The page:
Two more members of President Donald Trump’s advance team in Tulsa, Oklahoma, have tested positive for COVID-19, the Trump campaign said Monday.
The announcement came after his campaign revealed Saturday before the rally that six members of the advance team on the ground in Oklahoma had tested positive, including Secret Service personnel, a person familiar with the discussions said.
Unlike those six members, however, the two additional staffers who’ve since tested positive attended the rally, though the campaign said they were wearing masks throughout the event.
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These additional staffers were only tested after the Tulsa rally as a precaution for flying home. The number of total positive tests among Trump’s Tulsa advance staff, which now stands at eight, is expected to rise still.
“After another round of testing for campaign staff in Tulsa, two additional members of the advance team tested positive for the center for disease control,Coronavirus, quarantine, symptoms, social distancing, virus protection, outbreak, coronavirus outbreak, COVID-19, pandemic, coronavirus pandemic, coronavirus prevention, coronavirus explained, covid-19 news, covid-19 updates, covid-19 outbreak, corona, Peter Hotez, COVID-19 Vaccine, Center for Vaccine Development,” Trump campaign communications director Tim Murtaugh said. “These staff members attended the rally but were wearing masks during the entire event. Upon the positive tests, the campaign immediately activated established quarantine and contact tracing protocols.”
Trump over the weekend fumed at his top political aides after the news about the six staffers broke, multiple people close to the White House told NBC News. Trump asked those around him why the information was exposed and expressed annoyance that coverage of the lead-up to his rally was dominated by that revelation.
During the rally, Trump called center for disease control,Coronavirus, quarantine, symptoms, social distancing, virus protection, outbreak, coronavirus outbreak, COVID-19, pandemic, coronavirus pandemic, coronavirus prevention, coronavirus explained, covid-19 news, covid-19 updates, covid-19 outbreak, corona, Peter Hotez, COVID-19 Vaccine, Center for Vaccine Development testing “a double-edged sword” and claimed that he had told advisers to “slow the testing down, please.”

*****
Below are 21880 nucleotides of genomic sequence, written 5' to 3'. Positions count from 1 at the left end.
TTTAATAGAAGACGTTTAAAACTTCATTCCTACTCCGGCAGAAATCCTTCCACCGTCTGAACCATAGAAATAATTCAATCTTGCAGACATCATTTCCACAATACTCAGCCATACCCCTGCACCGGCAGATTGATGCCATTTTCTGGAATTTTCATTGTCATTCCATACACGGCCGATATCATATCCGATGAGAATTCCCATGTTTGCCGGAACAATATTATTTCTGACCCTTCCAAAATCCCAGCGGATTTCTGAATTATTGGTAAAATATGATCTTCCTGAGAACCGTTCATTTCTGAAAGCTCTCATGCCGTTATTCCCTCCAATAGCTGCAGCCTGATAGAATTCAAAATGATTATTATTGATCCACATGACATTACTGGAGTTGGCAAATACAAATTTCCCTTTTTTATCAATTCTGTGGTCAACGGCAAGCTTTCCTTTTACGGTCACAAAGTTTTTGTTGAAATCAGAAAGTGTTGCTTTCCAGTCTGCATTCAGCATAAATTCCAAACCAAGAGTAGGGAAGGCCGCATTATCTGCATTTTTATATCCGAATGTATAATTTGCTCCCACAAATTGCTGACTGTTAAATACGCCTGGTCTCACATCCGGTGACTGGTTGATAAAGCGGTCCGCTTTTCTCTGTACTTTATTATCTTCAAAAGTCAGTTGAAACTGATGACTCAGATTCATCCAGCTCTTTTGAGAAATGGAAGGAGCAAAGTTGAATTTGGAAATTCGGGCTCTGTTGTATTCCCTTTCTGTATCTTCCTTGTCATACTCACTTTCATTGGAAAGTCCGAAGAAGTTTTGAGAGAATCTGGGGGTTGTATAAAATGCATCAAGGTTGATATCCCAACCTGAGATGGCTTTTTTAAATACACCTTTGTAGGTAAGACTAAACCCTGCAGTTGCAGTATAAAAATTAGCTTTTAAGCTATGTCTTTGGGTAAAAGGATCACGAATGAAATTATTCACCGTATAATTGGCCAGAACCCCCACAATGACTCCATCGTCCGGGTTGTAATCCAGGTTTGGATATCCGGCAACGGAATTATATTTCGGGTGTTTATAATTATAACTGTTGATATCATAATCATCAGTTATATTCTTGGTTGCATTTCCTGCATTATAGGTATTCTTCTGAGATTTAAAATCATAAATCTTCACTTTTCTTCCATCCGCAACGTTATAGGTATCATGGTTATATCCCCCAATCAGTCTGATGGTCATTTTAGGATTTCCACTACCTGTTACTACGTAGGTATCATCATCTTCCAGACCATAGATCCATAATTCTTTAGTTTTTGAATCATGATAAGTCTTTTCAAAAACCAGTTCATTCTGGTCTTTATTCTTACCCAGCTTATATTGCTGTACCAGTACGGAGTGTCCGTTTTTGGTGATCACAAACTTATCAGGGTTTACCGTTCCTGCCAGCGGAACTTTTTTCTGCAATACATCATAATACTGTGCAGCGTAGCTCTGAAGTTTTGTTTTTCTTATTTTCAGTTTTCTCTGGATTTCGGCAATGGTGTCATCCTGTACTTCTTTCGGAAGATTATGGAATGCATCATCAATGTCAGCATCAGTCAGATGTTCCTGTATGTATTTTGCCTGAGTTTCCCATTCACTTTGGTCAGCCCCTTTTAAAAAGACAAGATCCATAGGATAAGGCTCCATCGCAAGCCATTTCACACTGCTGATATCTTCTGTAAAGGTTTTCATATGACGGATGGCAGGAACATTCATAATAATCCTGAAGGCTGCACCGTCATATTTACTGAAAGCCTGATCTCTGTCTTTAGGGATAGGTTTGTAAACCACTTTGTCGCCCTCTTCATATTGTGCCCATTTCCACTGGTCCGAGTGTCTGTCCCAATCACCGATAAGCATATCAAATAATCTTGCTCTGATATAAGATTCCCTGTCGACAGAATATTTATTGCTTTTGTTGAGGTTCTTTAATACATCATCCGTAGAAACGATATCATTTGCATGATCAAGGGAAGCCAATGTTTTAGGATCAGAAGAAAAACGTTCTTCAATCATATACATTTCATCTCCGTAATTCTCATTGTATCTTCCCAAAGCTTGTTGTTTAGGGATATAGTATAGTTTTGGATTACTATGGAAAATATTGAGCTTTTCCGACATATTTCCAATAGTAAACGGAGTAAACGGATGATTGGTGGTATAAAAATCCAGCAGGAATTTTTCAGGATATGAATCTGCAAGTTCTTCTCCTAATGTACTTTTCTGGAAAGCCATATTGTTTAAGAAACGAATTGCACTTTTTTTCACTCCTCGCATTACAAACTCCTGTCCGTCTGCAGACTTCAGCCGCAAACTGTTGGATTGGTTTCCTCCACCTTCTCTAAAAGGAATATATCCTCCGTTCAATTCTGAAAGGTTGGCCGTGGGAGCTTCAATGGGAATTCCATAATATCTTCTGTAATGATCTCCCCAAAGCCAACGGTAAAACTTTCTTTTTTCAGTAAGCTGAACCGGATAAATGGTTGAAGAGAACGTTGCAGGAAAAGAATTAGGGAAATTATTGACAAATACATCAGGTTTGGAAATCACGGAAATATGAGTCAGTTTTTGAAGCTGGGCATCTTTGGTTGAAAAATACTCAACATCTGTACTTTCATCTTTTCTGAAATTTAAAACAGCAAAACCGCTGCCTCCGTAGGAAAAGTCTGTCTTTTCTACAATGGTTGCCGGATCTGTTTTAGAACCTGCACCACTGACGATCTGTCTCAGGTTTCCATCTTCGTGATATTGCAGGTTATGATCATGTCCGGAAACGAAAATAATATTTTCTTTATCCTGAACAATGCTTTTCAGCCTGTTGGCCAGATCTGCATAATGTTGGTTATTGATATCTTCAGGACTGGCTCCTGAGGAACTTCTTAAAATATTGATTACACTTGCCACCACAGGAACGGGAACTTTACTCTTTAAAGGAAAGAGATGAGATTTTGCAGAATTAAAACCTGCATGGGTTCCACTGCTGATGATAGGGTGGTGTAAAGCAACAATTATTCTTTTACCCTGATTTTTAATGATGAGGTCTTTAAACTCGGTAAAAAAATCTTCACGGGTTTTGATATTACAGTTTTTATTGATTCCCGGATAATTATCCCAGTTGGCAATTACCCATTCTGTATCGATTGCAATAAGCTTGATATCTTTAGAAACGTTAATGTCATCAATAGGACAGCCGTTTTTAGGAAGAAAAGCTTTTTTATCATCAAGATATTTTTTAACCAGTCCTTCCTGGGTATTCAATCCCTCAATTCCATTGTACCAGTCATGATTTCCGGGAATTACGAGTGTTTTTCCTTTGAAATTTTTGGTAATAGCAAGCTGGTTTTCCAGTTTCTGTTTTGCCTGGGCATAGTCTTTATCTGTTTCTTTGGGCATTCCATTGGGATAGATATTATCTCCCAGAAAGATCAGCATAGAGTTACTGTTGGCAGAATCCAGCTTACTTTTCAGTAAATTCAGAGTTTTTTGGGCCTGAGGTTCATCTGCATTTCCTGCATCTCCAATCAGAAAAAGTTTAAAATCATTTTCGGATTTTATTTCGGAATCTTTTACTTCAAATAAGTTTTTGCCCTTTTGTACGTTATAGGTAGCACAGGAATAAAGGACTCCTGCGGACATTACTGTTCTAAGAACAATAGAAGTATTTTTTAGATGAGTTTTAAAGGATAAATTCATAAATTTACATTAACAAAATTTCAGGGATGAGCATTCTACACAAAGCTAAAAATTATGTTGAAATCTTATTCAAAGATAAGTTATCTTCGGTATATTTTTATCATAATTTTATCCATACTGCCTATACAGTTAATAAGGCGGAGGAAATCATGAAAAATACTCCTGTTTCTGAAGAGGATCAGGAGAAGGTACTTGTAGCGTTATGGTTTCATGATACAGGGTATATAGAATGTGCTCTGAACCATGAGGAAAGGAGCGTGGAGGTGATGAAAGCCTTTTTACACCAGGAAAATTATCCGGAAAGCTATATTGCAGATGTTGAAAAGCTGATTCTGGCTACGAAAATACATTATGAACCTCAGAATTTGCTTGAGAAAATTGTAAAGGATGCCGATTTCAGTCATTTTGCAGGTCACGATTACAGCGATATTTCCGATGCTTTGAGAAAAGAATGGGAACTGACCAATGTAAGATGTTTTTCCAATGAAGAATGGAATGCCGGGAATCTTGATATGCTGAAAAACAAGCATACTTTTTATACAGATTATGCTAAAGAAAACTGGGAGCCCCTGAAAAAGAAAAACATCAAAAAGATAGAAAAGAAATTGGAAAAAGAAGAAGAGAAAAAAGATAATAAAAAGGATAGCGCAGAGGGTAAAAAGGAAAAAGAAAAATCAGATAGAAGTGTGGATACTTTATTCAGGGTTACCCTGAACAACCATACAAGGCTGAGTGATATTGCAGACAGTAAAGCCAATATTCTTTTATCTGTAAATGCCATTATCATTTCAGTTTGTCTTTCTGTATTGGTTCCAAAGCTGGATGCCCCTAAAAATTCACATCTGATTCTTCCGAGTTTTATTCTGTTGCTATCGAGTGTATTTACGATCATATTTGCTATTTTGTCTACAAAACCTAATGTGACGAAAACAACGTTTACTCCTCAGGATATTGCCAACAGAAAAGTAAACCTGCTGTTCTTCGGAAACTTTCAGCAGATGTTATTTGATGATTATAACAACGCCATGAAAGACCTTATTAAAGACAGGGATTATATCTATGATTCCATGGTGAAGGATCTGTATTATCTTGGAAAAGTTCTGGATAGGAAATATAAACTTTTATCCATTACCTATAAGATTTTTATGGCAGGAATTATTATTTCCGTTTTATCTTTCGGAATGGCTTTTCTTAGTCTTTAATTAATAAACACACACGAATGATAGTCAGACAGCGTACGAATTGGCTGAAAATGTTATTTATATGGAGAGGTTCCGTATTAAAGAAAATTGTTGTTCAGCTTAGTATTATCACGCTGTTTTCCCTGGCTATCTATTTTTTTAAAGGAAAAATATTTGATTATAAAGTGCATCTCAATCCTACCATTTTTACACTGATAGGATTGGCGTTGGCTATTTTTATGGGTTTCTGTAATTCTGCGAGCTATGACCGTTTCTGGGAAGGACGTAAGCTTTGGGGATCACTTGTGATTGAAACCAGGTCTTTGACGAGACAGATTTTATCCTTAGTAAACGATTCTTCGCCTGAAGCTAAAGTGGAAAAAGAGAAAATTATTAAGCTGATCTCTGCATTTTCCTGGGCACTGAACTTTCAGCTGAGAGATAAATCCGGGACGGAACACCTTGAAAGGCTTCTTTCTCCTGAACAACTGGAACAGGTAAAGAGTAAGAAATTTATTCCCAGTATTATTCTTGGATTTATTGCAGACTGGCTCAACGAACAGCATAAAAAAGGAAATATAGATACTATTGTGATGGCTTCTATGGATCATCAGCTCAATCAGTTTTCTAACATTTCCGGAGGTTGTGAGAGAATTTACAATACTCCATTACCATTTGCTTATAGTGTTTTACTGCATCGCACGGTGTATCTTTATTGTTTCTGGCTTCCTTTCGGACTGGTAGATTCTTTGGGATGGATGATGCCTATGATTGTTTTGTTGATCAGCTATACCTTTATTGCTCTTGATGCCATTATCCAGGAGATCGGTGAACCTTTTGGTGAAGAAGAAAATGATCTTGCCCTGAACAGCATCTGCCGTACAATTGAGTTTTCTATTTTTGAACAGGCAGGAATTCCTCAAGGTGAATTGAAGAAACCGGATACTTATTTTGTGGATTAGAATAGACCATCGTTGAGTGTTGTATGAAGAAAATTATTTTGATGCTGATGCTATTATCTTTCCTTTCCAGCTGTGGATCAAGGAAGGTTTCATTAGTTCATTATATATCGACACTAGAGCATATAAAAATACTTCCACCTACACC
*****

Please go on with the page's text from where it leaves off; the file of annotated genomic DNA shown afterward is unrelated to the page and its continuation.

“When you do testing to that extent, you’re going to find more people, you’re going to find more cases, so I said to my people, ‘Slow the testing down, please,'” Trump said, joking that so many tests are being conducted “that people don’t even know what’s going on.”
“We got another one over here,” he said, pointing into the crowd. “The young man is 10 years old. He’s got the sniffles. He’ll recover in about 15 minutes. That’s a case!”
White House press secretary Kayleigh McEnany said Monday that Trump’s remark was “made in jest,” but this weekend was hardly the first time he has expressed grievances about the levels of testing.
The potential for Trump’s Tulsa rally to be a vehicle for further spread of COVID-19 drew a lot of attention in the days preceding it. Last week, Tulsa County experienced a 100 percent spike in coronavirus cases.
Monica Alba is a political reporter for NBC News.
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Carol E. Lee is an NBC News correspondent.
Allan Smith is a political reporter for NBC News.
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